After his stay in Berlin at the end of the 1930s, his stylistic development is continued, and his second period includes Symphony No. 1 "Lagnadstonar" from 1941-42 and the aforementioned Piano Concerto No. 2 with the title Variations and Fugue of Solfager and Ormekongen. In these works he transforms the folkloric style to larger forms, and polyphony are playing an increasingly larger role in the progress of the works.

Klaus Egge's third stylistic period begins with the Symphony No. 2 "Sinfonia Gioccosa" from 1947, and includes the Violin Concerto (1953), Piano Sonata No. 2 "Sonata Patetica" (1955) and Symphony No. 3, "Louisville Symphony" (1959). Here Egge abstracts the folkloric elements, and continuously develops their movement technique so that the major compositional forms of symphony and sonata is built up as the folk music evolves, namely a continuous metamorphosis of the various thematic subjects. Eventually, he develops this movement technique to contain elements of a dodecaphonic writing style where he uses 12-tone technique in his very own way. This is first used in the Cello Concerto (1966) which was commissioned by NRK to Klaus Egge's 60th birthday.

In the Symphony No. 4 "Sinfonia Soprano B.A.C.H. - E.G.G.E" (1967), Egge transforms the motif that comes out of the musical letters of the twelve-note technique's "Mode quaternion". But you do not need to know the theory to appreciate the music. It is magnificent, and you can hear clearly the main theme being treated in a highly polyphonic movement that culminates in a grand conclusion.

Egge's latest works include Symphony No. 5 (1969) and Piano Concerto No. 3 (1973). These have unfortunately not been published and exists only as NRK recordings.

It's a shame that not more of the Norwegian orchestras have taken hold of Klaus Egge's music. It is typically Norwegian, but international in its style. What is unique is that Egge is able to combine the feeling of national tunes with an international style like dodecaphony. The metamorphical technique of the folk tunes fuses with the European symphonic universe and the result is music full of details, polyphonic lines, light and shadow. These are works that can be heard several times, and deserves to appear regularly on concert repertoirs.

Recordings by Klaus Egge's works at the Norwegian Institute of Recorded Sound

The Norwegian Institute of Recorded Sound holds many of the LP recordings of Klaus Egge's music that was made in the 1950s, 1960s and 1970s. Unfortunately there are some gaps in the collection, but the major works are represented here.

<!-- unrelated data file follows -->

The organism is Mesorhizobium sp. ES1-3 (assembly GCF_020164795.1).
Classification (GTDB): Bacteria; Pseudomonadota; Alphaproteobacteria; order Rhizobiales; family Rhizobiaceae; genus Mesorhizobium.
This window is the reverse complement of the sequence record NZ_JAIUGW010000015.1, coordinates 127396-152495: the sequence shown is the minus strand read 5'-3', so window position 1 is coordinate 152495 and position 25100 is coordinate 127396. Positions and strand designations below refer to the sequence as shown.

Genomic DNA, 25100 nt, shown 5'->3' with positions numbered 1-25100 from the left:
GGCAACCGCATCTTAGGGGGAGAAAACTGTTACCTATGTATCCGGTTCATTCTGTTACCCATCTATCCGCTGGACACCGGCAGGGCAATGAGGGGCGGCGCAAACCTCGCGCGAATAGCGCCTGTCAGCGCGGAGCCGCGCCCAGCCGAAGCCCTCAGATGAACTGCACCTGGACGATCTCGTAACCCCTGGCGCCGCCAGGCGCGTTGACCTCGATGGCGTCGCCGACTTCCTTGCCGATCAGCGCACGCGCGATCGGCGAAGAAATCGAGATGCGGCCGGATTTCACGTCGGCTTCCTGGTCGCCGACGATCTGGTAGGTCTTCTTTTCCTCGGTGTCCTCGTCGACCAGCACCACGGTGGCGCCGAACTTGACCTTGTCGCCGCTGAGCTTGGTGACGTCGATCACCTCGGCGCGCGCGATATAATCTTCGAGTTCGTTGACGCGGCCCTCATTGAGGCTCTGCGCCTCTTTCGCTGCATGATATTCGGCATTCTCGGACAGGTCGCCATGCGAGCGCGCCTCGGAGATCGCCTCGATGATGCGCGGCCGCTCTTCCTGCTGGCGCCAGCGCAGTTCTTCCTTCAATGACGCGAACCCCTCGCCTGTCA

In some cases, these records are the only opportunity to listen to this music as many have not been reissued on CD. This rings especially true for the Violin Concerto in Camilla Wicks' interpretation, but also the Louisville Symphony is difficult to find because the original LP was only published in the U.S. Some of the recordings in the series Contemporary Music from Norway was later reissued on CD by the record company Aurora / Simax, but not everything represented here has been re-released.

One example is the Oslo-recording of Symphony No. 1 with Odd Grüner-Hegge which was replaced by Karsten Andersen's recording with the Bergen Philharmonic Orchestra for this series. Despite the mono sound recording, the Oslo recording has its own nerve and Odd Grüner-Hegge's interpretation is not surpassed. It is possible to listen to this interpretation and the other records in this exhibitionat the Norwegian Institute of Recorded Sounds premises in Stavanger.

Kommentarer (1)
Gruner- Hegge's recording of Egge's 1st Symphony

Really sad that this wonderful recording has never been issued on CD. The Karsten Andersen version is very good but the recording is boxed in and actually appears to overload at the climax of the first movement - which is my favourite part of the work! I heard the Gruner-Hegge version decades ago when I took the LP version out of a record library in London - it is a wonderful performance of a fine work.